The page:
“You got to be kidding me,” I said. “It’s back at the hotel. You’re not going to make me go outside again are ya?”

“What year were you born,” he asked me.

I told him and he left to get my beer. And that, my friends, like the speeding ticket in Vaughn, is what we call … Trust.

Engineering a Road Trip

8 12 2009

Jim picked me up at half past eight on a Wednesday morning. As I would come to find out — Jim was a stickler for schedule.

“You’re going to learn all about engineering on this trip,” he said before setting his in-car computer with the necessary coordinates.

We were driving to Las Vegas and back from Panama City Beach and, yes, there was a daily itinerary.

The first leg of the trip was to Monroe, Louisiana, a place I had visited once before during my sports writing days. And much like its college football team, Monroe is quite depressing.

I was so ready to go that morning that, in the process of loading up the car, I forgot a very important piece of clothing….a heavy winter coat.

Thankfully, Jim came prepared with several coats and jackets. From leather to suede to material I can’t begin to name. Jim had it all covered. And as well he should, seeing how he had made this trip many, many times in the past.

Always at the same time of the year.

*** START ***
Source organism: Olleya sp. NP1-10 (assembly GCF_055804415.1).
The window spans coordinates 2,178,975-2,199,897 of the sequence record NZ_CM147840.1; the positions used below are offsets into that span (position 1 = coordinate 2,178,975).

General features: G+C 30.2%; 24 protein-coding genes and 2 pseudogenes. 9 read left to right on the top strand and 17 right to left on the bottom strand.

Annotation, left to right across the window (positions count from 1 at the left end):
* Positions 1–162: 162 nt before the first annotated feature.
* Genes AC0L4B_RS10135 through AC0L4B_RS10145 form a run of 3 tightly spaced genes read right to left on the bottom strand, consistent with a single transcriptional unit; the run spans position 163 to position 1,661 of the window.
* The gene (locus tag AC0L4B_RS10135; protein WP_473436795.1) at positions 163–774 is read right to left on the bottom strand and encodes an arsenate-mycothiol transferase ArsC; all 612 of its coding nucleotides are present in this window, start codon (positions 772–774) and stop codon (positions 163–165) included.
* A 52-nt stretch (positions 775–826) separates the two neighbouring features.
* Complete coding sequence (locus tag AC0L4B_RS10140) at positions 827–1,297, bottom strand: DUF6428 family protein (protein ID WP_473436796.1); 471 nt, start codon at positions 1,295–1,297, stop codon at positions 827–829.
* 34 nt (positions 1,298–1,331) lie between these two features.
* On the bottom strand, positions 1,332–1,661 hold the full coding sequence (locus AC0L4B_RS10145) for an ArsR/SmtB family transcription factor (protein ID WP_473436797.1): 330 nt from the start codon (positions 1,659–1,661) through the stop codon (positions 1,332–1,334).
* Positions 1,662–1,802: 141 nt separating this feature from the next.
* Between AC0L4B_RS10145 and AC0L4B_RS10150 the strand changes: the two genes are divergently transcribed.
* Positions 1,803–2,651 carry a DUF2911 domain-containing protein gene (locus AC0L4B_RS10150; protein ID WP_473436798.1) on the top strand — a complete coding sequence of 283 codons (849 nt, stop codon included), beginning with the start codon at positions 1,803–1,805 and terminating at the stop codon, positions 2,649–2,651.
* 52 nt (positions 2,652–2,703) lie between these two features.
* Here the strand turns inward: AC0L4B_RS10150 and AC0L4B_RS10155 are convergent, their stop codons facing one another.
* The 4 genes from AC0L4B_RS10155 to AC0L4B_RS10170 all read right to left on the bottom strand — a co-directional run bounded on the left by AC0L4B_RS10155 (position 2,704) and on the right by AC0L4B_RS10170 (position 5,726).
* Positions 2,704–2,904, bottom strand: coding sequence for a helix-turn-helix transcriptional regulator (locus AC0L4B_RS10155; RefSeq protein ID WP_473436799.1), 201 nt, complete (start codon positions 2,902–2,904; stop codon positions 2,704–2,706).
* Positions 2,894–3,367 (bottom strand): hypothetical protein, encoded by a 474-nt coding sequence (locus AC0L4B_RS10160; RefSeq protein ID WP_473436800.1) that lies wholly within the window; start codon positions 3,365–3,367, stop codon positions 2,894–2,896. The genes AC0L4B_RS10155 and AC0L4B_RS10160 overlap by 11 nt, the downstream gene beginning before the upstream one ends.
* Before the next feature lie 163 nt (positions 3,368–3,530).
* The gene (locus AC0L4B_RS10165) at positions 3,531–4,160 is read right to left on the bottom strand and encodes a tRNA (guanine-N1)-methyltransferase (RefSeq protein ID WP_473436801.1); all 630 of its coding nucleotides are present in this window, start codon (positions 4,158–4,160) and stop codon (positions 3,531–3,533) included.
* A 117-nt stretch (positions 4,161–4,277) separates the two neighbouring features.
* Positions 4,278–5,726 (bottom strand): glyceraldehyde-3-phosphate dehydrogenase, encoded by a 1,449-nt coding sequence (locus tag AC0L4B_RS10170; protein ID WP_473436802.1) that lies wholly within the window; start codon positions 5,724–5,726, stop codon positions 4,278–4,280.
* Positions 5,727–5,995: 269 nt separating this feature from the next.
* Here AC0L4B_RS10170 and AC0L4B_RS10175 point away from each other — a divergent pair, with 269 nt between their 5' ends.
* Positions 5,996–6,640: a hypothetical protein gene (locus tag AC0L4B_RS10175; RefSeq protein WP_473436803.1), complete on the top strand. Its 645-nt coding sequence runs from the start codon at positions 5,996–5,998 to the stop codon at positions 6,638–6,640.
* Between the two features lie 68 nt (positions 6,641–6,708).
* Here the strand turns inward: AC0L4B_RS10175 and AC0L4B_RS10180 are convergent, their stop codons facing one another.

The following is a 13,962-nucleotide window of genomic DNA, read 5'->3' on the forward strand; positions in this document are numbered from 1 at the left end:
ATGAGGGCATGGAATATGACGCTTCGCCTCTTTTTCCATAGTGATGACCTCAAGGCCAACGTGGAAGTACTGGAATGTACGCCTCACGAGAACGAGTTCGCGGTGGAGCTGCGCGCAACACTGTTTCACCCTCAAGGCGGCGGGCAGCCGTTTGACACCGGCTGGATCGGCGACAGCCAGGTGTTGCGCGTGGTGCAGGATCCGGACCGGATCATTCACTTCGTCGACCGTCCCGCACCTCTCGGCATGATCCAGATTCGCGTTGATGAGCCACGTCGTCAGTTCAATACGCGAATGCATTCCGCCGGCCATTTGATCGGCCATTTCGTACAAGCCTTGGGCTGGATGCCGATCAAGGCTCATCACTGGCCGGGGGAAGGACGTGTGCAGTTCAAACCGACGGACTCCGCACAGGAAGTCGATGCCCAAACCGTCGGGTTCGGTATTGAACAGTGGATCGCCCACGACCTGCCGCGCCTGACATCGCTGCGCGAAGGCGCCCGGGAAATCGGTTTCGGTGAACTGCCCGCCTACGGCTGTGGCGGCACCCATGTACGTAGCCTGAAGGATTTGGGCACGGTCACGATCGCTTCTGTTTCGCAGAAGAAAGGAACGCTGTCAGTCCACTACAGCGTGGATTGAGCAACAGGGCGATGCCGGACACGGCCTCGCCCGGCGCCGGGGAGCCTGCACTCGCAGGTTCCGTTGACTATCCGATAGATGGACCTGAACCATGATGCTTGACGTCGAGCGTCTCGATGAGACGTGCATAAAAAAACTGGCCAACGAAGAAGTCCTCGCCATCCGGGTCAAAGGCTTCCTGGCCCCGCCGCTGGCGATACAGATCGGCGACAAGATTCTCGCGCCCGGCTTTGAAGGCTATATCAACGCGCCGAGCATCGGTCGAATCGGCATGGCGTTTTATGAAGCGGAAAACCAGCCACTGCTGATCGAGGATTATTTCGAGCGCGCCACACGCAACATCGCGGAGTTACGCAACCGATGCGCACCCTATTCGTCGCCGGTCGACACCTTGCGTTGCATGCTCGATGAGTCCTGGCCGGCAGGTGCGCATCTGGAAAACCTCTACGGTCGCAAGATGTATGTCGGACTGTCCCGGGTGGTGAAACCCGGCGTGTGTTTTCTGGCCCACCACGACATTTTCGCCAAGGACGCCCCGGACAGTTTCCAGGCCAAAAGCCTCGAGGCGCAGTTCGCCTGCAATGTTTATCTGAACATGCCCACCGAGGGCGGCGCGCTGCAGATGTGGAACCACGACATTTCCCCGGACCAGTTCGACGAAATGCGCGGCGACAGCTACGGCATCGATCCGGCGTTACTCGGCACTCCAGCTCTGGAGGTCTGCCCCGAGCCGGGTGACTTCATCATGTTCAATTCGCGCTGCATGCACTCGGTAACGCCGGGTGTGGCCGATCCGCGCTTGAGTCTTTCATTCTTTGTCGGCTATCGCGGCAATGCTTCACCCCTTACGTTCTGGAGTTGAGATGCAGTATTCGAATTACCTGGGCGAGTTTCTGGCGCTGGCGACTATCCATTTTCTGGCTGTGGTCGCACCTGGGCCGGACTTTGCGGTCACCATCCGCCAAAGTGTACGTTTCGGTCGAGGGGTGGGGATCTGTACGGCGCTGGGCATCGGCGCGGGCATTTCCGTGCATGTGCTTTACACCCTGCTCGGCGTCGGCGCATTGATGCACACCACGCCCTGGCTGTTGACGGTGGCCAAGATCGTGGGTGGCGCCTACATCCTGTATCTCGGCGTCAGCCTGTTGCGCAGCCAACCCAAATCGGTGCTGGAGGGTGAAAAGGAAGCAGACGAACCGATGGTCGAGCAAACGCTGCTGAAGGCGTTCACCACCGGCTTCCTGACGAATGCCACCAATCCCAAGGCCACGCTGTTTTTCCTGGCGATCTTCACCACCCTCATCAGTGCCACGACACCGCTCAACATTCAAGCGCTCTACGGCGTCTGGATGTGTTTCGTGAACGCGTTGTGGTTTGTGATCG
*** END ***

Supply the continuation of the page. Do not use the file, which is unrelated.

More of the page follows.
The Nissan Murano

Jim had most of what we would see already planned out. Reservations were made and dinner dates set.

My only request was that I see family in Dallas. It had been two long years since I last saw my brother…on his wedding day, in fact.

Keith was a father now. My how time flies.

On the way to Monroe, I tinkered with the I-phone, checking weather, stocks and Facebook. Social networking is a lifeline for so many these days, especially the country’s rising unemployed.

Jim wasn’t sold on Facebook. He scoffed at the idea of “strangers” knowing his daily activities. I found this somewhat amusing considering the fact Jim’s life was so planned out, you really didn’t need Facebook to know where he would be at any given time.

“John was a tappin’ and Gabe was a nappin’,” Jim liked to say.

This being a reference to the previous escort, Gabriel, who accompanied Jim out West last year.

Gabe, according to Jim, slept a good portion of the way. He was your classic hustler. A good looking boy with dark features that knew how to work a pool table.

While Gabe was a napping, John, the nerdy kid from Port St. Joe was a “tappin'” at his new I-phone, an “engenius” gadget that, however so cute, at any time could cause World War III.